OMGCD shows a major versatility for a young band, especially a band that does wear the tag of new folk…shoot they flat out rock at times and other times it simmers like a bluesy jazz number. In the middle of the whole thing is pure goodness.

Ticket Taker may be the first song to hit you when you realize the band has evolved (or revolved?, I’m kinda confusing myself of late) but by the time The Horizon is a Beltway comes galloping through, it’s almost impossible not to swagger your stride.

As has been their strongest suite to date, Low Anthem’s lyrics are worthy of written prose. They swell with life and vigor; storytelling through song as it should be. I find myself daydreaming to almost every track here, picturing myself in a more rustic world, working the earth and being a little dusty myself.

I am excited to see where this band is headed for the future. For now, they have released one of the better albums of the year.


A Second Wind Comes

Welcome Joy – The Cave Singers

Earlier this year I was knocked over by this band’s initial release, Invitation Songs, unbeknownst to me at the time a 2008 release, it was brooding, harrowing and had a sacred spirit and darkened soul about it. Folk music of the bottle as much as the heart. About a month ago I got my hands on the newest release and I am even more engrossed than before.
There is nothing complex, overwhelming or even new to be discovered here. But just like Deer Tick, the critics focus on the lack of music evolution being displayed by the Cave Singers, but in so doing they miss the most obvious and essential aspect of the music. It sounds damn good.

The new album parallels in almost two many ways. I can swear the same riffs and arrangements appear on this album, but somehow they sound better here. They have scrapped but a bit of the doom and gloom and the religious overtones are few and far between. The range is tighter here but there is more of the good stuff. A few tracks on their original release felt fuzzy, under thought and not attention holding. I find myself engaged with every track on Joy. Beach House plays as their most ambitious song to date, but it still has a welcoming understated quality to it. I find that I Don’t Mind is the song I can’t get enough of. The album gains traction the deeper in you are willing to go.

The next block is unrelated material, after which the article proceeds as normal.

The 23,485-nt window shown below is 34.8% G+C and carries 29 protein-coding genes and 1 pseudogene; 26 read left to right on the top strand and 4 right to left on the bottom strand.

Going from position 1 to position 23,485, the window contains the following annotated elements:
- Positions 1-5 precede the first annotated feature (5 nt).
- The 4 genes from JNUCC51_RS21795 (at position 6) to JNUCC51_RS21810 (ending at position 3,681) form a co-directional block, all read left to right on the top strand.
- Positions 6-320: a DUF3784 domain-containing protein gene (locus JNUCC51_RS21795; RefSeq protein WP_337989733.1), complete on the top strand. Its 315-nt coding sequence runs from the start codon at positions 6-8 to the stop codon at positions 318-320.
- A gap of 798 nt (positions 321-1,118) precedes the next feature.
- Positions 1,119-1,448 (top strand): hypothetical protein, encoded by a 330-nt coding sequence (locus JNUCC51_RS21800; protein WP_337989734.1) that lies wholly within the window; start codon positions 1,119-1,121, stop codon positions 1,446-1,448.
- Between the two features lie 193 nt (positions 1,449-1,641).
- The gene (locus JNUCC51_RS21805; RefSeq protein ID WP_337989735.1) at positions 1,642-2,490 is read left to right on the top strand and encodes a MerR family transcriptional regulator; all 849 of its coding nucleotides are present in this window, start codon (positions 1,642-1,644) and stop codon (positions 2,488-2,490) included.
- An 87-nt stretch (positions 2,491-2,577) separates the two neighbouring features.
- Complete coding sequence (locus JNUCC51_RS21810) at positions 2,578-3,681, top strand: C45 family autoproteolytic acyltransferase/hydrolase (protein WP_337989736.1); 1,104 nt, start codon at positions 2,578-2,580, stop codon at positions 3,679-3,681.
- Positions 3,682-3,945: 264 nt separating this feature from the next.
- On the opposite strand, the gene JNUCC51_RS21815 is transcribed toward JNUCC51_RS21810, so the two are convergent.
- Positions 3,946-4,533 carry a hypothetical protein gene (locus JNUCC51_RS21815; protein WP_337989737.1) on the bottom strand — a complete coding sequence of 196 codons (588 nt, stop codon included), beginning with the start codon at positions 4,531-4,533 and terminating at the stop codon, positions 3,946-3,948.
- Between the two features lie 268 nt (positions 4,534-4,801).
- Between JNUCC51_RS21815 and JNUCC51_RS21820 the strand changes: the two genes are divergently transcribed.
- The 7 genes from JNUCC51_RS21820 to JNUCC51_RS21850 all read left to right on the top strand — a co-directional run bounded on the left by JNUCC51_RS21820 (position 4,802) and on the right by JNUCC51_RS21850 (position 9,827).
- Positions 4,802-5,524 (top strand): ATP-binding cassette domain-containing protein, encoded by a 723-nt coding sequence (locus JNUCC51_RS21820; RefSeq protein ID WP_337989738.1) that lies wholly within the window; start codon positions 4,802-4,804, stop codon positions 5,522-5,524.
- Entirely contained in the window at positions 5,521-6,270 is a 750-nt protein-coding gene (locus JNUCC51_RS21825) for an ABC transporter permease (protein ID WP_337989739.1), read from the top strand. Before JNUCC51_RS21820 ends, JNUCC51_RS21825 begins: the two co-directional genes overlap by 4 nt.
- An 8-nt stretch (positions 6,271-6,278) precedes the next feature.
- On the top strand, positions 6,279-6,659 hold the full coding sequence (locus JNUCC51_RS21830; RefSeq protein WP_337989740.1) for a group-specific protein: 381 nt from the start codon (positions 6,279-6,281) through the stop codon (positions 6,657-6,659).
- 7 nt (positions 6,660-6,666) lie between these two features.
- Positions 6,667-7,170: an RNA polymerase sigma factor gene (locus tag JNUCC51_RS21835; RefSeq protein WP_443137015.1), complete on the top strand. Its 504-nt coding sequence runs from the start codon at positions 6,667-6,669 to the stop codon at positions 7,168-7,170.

Not to say anything is outstanding, just good music, done well.


Monday, September 14, 2009

Tempo Changers

So where does this 'twang' or 'southern swagger' reside in Indie these days you ask, well it seems almost everywhere.

Ryan Adams, Beck, Wilco and Kings of Leon have all garnered massive success from altering variations of the country-pop-rock formula, which is often condoned by the Brooklyn type Indie snobs, but which often yields the biggest commercial success. Jack White is a huge advocate of the southern folk sound because he respects the purity of it, the blues lyrics, rock rythyms, simple time changes and the walking basslines that, once again make ya move and make ya feel good and enjoy what you are listening to.

My Morning Jacket's Jim James has managed to cover the full spectrum of music it seems (some more succesfully than others I'll add) and he's done it all southern style. But often it is not as obvious to others what that sound is.

Earlier this summer I read a review from Bonnaroo that included a quotation from Yeah Yeah Yeahs Karen O, in which she exclaimed "there are a lot of country acts here." I went to Bonnaroo, and yeah it's southern, but it hadn't hit me until I read that how much of the music I witnessed and currently listen has that country-southern-folk thing going on, music that to the likes of Karen O, probably sounds a little country and mabye a lot redneck.

Some bands of late embrace the sounds, The Avett Brothers and Band of Horses along with Conor Oberst, M. Ward, Ben Kweller, Drive-By Truckers (and variations thereof), almost exploit it, making music that stresses the twangy side and rockabilly. The music sounds amazing to me, but to a passive listener it can be too much.

Like it or not, it's gotten big.

Fleet Foxes, Blitzen Trapper, Elvis Perkins, Bon Iver and Joh Ritter have all recieved huge critical aclaim in the past few years for their 'new approach' to music and have been tagged as bands to watch for the future. It's almost amzing to me to see how succesful Fleet Foxes has become with such a tried and true formula, how many bands do you think are green with envy that they were the Indie darlings of 2008 and all they play is folk music...that stuff has been around for over a 100 years!

I can list endless bands that fall under this scope (Black Keys, Bonnie "Prince" Billy, Great Lake Swimmers, Iron and Wine, Old Crow Medicine Show, Yonder Mountain String Band, Vetiver etc.) and I know this piece is running dry so I'll wrap up the preface here and I'll move on to review albums from the bands of 2009 that are best embracing this movement.

Friday, September 11, 2009

So Pick Up the Tempo Just a Little and Drive it on Home

I don’t exactly know how it all came about, but sometime in the past 9 months I fell asleep and music revolved. I’ve been plugging ahead in my own life oblivious to this monumental happening unfolding one crucial element at a time. A few posts back I made a satire of sorts of the current state of Indie music, numbering its essential days until the likely evolution of ‘next’ occurred. Perhaps why I find myself so dumbfounded is two-fold in explanation.